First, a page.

I don’t want to convince anyone of anything (but I’m suspecting you know that) – I just want people to make rational decisions for themselves rather than buying into the headlines – whatever they may be. There really are tremendous opportunities in this market right now … certainly not everything on the market, but enough to warrant consideration.

    *btw – sorry it took me so long to approve your comment

    Craigger –

    Candidly, do you really believe that we’ll see price drops of that significance?

  4. craigger January 24, 2009 at 21:12

    Hard to know where the depthfinder will stop ahead of time. But my anchor to pricing would be to pick a pre-parabolic pricing date and compound 3% inflation. I think this gets us to at least a 20% correction, so 240k pricing assuming a 300k start is not too far off. Whether you are talking about 225 or 240, it’s just semantics if the question is to wait or not. I would bet lots of money (in fact, I am by not buying) that prices will be going down as long as we have 2+years of inventory. I think the difference between a very severe decline (-25% or worse) or not is going to be determined by the number of foreclosures we have, which have been below the rest of the country but are starting to pick up. (cough Hauser next, cough).

  5. Bill January 25, 2009 at 13:03

    I did get kind of a bad vibe from this post (most of yours I really like) . This article fails to point out the fact that the cost of ownership of a 200k house vs. 300k is tremendously different i.e. taxes, insurance, and utilities (assuming 300k house is larger). When we discount these important factors we can make the numbers look very similar, but in fact they are not…. What is the average heating bill for a year for a person owning a 300k house vs. 200k house?? I’ll bet there is a difference. My point is that right now there are a lot of people that only considered the mortgage payment and not these other factors, and are now in trouble because they discount these other factors.. Bottom line….. Affordability is not just calculated by how much the mortgage payment is… Just something to think about.
    Thanks Jim,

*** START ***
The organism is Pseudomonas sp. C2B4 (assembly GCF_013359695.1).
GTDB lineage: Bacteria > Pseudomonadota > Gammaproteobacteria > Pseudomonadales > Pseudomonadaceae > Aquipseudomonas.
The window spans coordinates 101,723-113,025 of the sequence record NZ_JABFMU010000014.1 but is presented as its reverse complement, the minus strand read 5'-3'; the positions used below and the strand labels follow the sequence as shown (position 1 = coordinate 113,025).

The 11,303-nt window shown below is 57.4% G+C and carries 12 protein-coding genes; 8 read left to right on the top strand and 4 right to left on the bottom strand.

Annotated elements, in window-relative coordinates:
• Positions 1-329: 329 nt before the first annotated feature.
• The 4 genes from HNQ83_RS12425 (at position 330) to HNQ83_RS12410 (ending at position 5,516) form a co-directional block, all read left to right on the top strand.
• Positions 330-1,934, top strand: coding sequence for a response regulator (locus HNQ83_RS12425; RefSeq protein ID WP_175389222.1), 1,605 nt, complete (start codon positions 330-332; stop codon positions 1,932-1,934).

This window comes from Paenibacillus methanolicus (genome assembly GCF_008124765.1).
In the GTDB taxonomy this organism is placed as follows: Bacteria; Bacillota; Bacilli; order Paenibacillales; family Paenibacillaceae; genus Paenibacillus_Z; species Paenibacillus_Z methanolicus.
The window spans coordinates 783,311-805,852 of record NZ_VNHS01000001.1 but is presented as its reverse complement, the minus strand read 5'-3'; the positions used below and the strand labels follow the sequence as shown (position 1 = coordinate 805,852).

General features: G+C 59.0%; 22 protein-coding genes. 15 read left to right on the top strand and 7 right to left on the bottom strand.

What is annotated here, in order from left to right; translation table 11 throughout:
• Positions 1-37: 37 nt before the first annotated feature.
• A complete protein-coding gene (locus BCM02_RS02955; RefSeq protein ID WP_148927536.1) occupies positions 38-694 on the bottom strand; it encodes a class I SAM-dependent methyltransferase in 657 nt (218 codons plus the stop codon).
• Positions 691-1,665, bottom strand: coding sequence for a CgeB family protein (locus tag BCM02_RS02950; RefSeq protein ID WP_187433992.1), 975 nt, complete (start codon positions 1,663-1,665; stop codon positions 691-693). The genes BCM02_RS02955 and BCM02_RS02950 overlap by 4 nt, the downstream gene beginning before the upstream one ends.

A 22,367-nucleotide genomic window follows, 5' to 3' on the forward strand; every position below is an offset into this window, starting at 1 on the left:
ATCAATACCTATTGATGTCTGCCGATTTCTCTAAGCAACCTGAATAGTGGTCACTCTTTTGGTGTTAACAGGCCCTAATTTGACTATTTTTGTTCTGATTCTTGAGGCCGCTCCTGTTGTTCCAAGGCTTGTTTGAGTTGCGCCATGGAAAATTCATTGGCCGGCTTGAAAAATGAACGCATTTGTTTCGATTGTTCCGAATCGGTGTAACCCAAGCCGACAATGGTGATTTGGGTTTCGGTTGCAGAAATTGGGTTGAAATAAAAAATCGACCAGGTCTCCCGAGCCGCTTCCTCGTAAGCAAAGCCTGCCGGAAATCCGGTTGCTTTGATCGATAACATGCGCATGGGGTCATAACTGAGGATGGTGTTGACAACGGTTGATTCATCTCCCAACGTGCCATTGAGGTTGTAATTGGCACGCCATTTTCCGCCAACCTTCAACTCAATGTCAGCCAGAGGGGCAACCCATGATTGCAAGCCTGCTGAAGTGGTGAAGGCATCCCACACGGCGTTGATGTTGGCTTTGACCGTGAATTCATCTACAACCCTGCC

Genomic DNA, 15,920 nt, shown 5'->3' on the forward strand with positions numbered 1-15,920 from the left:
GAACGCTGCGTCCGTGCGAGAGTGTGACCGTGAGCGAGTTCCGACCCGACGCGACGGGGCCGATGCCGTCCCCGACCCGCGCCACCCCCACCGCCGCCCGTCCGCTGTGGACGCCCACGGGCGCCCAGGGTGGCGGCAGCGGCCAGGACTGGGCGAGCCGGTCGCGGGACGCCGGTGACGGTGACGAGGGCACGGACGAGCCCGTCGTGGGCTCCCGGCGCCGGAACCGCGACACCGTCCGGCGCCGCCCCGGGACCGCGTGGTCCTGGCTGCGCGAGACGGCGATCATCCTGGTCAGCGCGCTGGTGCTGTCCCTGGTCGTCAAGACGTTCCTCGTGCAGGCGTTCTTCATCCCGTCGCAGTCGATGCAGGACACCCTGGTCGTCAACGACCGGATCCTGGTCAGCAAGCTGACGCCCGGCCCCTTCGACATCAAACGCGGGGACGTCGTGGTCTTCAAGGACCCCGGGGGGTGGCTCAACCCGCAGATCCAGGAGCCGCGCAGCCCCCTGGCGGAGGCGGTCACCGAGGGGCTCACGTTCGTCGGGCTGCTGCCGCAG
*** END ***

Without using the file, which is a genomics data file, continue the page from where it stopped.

6. Jim Duncan January 25, 2009 at 14:39

    Bill –

    Thanks for the comment and for reading as always. I didn’t intend for this to be a “great time to buy for everybody” post, but to point out that for some, right now really is a great time to buy.

    Another point of this post was to encourage people to make their own decisions rather than simply stopping at the headlines. If that decision, after considering buying and renting, is to rent, that’s fine by me – that’s why I have told many people that they should rent rather than buy.

    I’m looking forward to writing the post for Tuesday where I try to find a balance (or bridge) between the results of the poll. 70% of respondents think the market is going to continue to decline, whereas 50% of people considering buying are doing so either because of low interest rates and/or because they simply want to own their own home. There’s a way to correlate between those, but I haven’t quite figured it out.

  7. Real Cville - The Bubble Blog January 25, 2009 at 19:02

    Why won’t the decline continue? That’s what buyers would like to know. Why not? It’s a nationwide decline, according to all economists but NAR’s Yun. The “three industry” reason isn’t holding here, since those industries are not producing buyers to eat away at the two year backlog of houses. 100 more properties came on the market in the past week, and this isn’t even the “season.” It’s a question of supply and demand. There’s too much supply now.